Three foreign policy experts explored U.S.-China relations in a panel discussion at Stanford earlier this week. In a wide-ranging conversation, they described current relations as often complementary, sometimes conflicting, and above all, unavoidably crucial.
The panel titled “The United States, China and Global Security” included He Yafei, former Chinese ambassador to the United Nations, and Stanford’s Michael Armacost, Shorenstein Distinguished Fellow and former U.S. ambassador, and Karl Eikenberry, a distinguished fellow and former U.S. ambassador to Afghanistan.
Jean Oi, a Stanford professor of political science, moderated the event, which was co-hosted by the China Program and the U.S.-Asia Security Initiative, two entities in the Shorenstein Asia-Pacific Research Center at the Freeman Spogli Institute for International Studies.
“The [U.S.-China] relationship is very complicated and full of complexity,” said He, a career diplomat who was recently appointed as a professor at Peking University.
Shifts in the international system that accompanied the end of the Cold War and China’s rapid growth have brought new demands and necessitated more engagement, He said, weighing the outcomes of “the great convergence,” or closing of the development gap between developed and developing countries, and its impact on the bilateral relationship.
“China has been a major beneficiary of the global system created by the United States,” He said, suggesting it would be unrealistic to assume China would have become the second largest economy without that context, moreover, that Beijing would seek its deterioration.
Uncertainty and the next U.S. administration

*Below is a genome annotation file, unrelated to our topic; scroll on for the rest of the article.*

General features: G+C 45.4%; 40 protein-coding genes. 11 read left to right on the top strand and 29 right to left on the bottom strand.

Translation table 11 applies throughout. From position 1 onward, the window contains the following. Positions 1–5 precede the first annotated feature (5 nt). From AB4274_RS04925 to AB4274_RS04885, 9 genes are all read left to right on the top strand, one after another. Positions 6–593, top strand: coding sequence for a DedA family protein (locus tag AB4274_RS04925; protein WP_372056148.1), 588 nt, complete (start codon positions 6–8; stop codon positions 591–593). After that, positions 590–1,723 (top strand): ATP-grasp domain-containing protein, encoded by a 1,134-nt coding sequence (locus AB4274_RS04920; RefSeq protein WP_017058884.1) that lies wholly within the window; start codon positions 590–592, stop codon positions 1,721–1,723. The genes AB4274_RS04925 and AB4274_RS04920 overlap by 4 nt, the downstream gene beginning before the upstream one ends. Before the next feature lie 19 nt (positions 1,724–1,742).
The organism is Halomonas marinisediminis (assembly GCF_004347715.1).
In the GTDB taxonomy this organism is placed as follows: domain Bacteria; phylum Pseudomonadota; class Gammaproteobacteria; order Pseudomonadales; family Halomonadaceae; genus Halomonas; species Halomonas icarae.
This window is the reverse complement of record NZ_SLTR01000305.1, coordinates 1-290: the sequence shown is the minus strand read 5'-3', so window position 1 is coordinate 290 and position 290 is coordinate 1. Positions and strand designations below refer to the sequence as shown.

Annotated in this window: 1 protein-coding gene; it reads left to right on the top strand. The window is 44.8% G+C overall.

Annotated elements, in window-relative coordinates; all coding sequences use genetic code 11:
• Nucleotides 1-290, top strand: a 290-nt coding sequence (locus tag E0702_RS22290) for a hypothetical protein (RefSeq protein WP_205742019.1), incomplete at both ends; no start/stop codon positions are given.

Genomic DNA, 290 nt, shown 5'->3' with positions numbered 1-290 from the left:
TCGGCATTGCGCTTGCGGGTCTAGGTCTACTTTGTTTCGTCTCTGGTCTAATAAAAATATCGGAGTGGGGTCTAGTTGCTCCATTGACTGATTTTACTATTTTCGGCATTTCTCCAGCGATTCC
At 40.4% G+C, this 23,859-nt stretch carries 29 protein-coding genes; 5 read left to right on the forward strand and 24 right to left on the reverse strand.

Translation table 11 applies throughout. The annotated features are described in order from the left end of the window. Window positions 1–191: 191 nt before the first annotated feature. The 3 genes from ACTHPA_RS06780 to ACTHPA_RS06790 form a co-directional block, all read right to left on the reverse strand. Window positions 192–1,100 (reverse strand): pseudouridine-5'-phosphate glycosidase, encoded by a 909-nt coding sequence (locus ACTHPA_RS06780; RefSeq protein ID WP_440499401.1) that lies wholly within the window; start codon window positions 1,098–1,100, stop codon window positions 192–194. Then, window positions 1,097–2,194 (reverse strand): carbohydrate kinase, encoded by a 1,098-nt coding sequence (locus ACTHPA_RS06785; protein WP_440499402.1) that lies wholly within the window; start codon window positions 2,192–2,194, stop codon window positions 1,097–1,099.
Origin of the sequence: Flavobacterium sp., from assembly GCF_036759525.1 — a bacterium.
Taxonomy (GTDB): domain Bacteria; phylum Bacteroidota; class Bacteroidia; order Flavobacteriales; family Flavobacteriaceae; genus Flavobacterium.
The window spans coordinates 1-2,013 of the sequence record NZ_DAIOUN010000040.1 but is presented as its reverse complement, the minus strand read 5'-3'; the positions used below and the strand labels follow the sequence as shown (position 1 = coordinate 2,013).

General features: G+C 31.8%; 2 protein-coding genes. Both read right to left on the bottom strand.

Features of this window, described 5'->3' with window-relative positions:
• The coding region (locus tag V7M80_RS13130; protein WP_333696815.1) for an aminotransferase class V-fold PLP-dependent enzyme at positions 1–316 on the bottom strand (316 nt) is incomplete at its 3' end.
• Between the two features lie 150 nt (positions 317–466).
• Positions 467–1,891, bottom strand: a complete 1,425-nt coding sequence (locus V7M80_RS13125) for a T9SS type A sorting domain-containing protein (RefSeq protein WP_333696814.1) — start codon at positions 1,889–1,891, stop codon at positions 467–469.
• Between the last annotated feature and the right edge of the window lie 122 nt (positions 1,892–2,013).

China and the United States, as two of the world’s most populous countries, face domestic politics and a range of challenges such as slowed economic growth, population aging and minority and ethnic issues.
“There’s a lot of uncertainty,” Oi said. “As you know, the U.S. presidential election will be taking place quite soon and China itself is going through a period of some uncertainty in its economic development.”
The panelists from the United States offered an optimistic view of the outcome of the presidential election. Armacost, who held a 24-year career in the U.S. government before coming to Stanford, said he foresees consistency in U.S. policy toward China, and more broadly, toward the region, during the next administration.
“Asia is destined to be a huge priority,” Armacost said. Two outstanding areas bound to be “sticking points” on the policy agenda are territorial issues in the South China Sea and international trade, he said. The Trans-Pacific Partnership, a trade agreement between 12 countries of which the United States is a party, has drawn tepid support in the U.S. Congress. And in July, China rejected a ruling by the Permanent Court of Arbitration on maritime rights in a case brought by the Philippines respective to the South China Sea.
Eikenberry shared a similar sentiment about the likelihood of policy continuity from the current U.S. administration to the next, and described the capacity for deepened cooperation between China and the United States as “profound.”
“And we’re already doing it,” he remarked. The Paris Agreement on climate change is one recent testament of the countries’ ability to successfully cooperate and galvanize support for solving global issues, he said.
The panelists agreed that the future of U.S.-China cooperation may well depend on youth, citing surveys of younger generations that show they are more amenable to engaging the other than older generations.
‘Global network of partnerships’
Asked to evaluate the China-Russia relationship, He said the countries have reached a “historic high” in their relationship, underscored by common interests, shared borders and a fraying U.S.-Russia relationship. Russia and China, however, have no intension of forming a formal strategic alliance, he added.
China’s approach to interaction with other countries is based on “a global network of partnerships” focused on trade, cultural exchange and relationships, He said.
The panelists highlighted the importance of striving for more dialogue and consultation between the United States and China on security, an area that is often superseded by economic aspects in bilateral talks.
Concluding the event, Oi emphasized the need for “frank discussions” about the challenges that affect the two countries. During the day, He held closed-door discussions with faculty members, senior research scholars and students focused on East Asia.